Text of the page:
Initial Screen Interview
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Congrats! Your resume managed to get you introduced to companies and you now need to demonstrate your worth through rounds of interviews. The human resource (HR) department has contacted you for an initial screening.
The initial screening is a fact-finding mission for the HR department to weed out undesirable candidates and spot any potential red flags, so that the hiring manager has a top notch applicant pool. If you have the skills and qualifications for the job, and are able to convey interest and fit for the position, you will most likely be invited for a standard interview.
You will often be briefed on the history of the company, and it's mission, along with any impending changes that are related to the job position. You will likely be introduced to the purpose of the department, along with a more detailed description of the job.
Take notes during the interview, especially if there are particular areas that you want to follow up on. If you are on a phone interview, explain that you are taking notes so that the silence would not be misunderstood.
You will be asked about your work experience (in reverse chronological order) and relevant education. Be prepared to talk about your position and duties, and the reasons for leaving a company.
Tips for acing the interview
Choose a time that is suitable for you.
Reschedule if you are unable to make the initial time, and suggest two alternatives.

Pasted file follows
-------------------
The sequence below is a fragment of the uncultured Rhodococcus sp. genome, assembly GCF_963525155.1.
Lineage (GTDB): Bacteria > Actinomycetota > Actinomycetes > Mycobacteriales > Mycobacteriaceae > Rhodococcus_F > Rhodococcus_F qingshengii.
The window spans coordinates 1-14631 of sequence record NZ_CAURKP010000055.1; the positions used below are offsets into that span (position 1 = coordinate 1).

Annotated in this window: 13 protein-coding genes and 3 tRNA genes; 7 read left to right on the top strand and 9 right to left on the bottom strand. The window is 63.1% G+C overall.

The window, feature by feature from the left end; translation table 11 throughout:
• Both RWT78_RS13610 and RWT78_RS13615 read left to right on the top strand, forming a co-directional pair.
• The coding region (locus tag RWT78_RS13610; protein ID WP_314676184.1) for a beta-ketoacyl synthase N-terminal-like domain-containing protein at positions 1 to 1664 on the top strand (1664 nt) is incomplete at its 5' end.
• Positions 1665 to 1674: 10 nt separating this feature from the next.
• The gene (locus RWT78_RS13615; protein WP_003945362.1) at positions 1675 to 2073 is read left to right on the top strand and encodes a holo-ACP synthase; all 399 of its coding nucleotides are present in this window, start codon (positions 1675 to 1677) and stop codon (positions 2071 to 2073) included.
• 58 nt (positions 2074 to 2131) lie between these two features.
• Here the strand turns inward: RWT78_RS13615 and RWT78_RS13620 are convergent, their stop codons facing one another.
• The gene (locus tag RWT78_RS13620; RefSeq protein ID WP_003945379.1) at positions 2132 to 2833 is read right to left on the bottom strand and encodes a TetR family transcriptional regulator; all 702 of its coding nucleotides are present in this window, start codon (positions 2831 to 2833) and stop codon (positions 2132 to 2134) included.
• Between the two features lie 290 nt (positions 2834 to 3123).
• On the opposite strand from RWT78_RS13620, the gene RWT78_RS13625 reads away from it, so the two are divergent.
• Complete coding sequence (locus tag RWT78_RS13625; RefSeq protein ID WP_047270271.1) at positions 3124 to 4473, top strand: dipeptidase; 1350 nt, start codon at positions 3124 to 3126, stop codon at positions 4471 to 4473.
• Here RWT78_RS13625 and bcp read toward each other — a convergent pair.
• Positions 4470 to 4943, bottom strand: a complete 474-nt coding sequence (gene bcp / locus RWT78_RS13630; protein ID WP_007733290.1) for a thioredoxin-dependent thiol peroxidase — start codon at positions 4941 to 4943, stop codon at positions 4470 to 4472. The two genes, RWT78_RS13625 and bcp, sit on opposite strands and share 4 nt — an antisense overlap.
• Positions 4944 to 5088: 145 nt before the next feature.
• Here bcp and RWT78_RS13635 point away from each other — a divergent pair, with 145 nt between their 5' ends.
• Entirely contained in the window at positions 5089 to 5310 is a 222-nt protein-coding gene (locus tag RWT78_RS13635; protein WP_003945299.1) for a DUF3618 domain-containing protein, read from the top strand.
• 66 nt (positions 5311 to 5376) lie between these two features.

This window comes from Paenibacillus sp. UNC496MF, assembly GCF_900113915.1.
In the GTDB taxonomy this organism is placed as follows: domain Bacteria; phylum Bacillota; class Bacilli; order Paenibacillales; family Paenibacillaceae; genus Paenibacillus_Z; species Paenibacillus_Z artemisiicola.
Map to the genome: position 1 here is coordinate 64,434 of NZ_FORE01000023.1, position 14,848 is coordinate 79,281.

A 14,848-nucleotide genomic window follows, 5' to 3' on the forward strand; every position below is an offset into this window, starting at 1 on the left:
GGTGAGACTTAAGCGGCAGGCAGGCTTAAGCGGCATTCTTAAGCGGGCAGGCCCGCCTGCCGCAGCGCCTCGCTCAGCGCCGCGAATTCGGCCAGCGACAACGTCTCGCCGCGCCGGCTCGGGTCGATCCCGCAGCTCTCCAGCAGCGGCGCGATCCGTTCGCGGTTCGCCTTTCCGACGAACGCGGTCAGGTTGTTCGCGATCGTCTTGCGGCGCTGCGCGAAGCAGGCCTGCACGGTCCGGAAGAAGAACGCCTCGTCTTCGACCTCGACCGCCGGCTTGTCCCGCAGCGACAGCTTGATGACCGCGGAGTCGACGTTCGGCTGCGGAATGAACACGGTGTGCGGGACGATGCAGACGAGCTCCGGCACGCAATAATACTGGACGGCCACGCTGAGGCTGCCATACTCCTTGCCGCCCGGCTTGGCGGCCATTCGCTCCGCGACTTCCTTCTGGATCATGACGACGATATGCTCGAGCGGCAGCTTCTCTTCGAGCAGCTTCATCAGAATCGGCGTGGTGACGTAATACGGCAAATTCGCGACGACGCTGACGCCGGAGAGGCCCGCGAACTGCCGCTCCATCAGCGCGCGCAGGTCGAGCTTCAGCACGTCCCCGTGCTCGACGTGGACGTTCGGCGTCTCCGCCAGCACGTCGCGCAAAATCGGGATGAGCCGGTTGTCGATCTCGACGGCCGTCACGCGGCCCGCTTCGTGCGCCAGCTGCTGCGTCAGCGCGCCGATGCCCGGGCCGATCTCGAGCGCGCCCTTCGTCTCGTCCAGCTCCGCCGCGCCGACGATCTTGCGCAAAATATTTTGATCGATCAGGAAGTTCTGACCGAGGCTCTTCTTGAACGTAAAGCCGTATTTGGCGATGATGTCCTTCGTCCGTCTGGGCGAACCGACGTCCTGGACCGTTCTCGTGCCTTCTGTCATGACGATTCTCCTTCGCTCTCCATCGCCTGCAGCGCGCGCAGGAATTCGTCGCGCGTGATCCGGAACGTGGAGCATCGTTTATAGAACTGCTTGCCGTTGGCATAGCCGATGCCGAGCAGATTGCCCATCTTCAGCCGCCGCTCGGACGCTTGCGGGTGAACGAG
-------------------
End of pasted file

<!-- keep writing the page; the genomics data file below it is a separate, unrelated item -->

Set aside at least 30 minutes when you would not be interrupted, and be prepared in case the interview goes overtime.
Ensure that you have no distractions (turn off your phone, get off Facebook).
Plan to arrive 15 minutes before the interview
Review the job description.
Understand the position that you are applying for, so that you can articulate why you are a perfect fit, and how your experiences match their employment needs.
Link your qualities to the characteristics that they are looking for.
Review your resume
Identify the relevant areas that you want to highlight. If necessary, send an updated resume and request them to use it instead.
Be prepared to emphasize any work / project / experience that is relevant.
If you are unable to hear or understand, ask them to repeat the question.
Ensure that you are answering the question that they are asking.
If they repeat the question after you gave a lengthy answer, that is a sign that you misunderstood their intention. If you are still uncertain, clarify.
It is better to be honest and explain any mitigating scenarios, instead of trying to fudge the details.
Furthermore, you can be fired for lying during your interview.
Be enthusiastic and lively
They are looking for people who are excited about the job and the company. A lack of interest would work against you, especially in comparison to other candidates.
For phone or video interviews, you often need to be more lively in order for the emotions to be conveyed through the wire.
Be prepared. Practice beforehand
Rehearse answers to typical questions, so that you know what to say. However, do not be overly rehearsed.
Address any concerns that they might have.
Prepare a list of questions that demonstrates your interest in the position.
- Tell me about yourself.
- Walk me through your resume.
- Tell me more about your experience in ...
- How did your use of [skill] impact your performance in ...
- What other jobs are you applying for?
- Why are you leaving your current job?
Company / Job position
- Why are you interested in this position [company]?
- What makes you a good candidate?
- What do you know about [company]?
- Tell me something about yourself that is not listed on your resume.
- What is your greatest weakness?
- Who is your strongest influence?
- Tell me about your biggest failure.
At the end of the interview
- What questions do you have for me?
- Are there any aspects that you feel we have not covered in detail?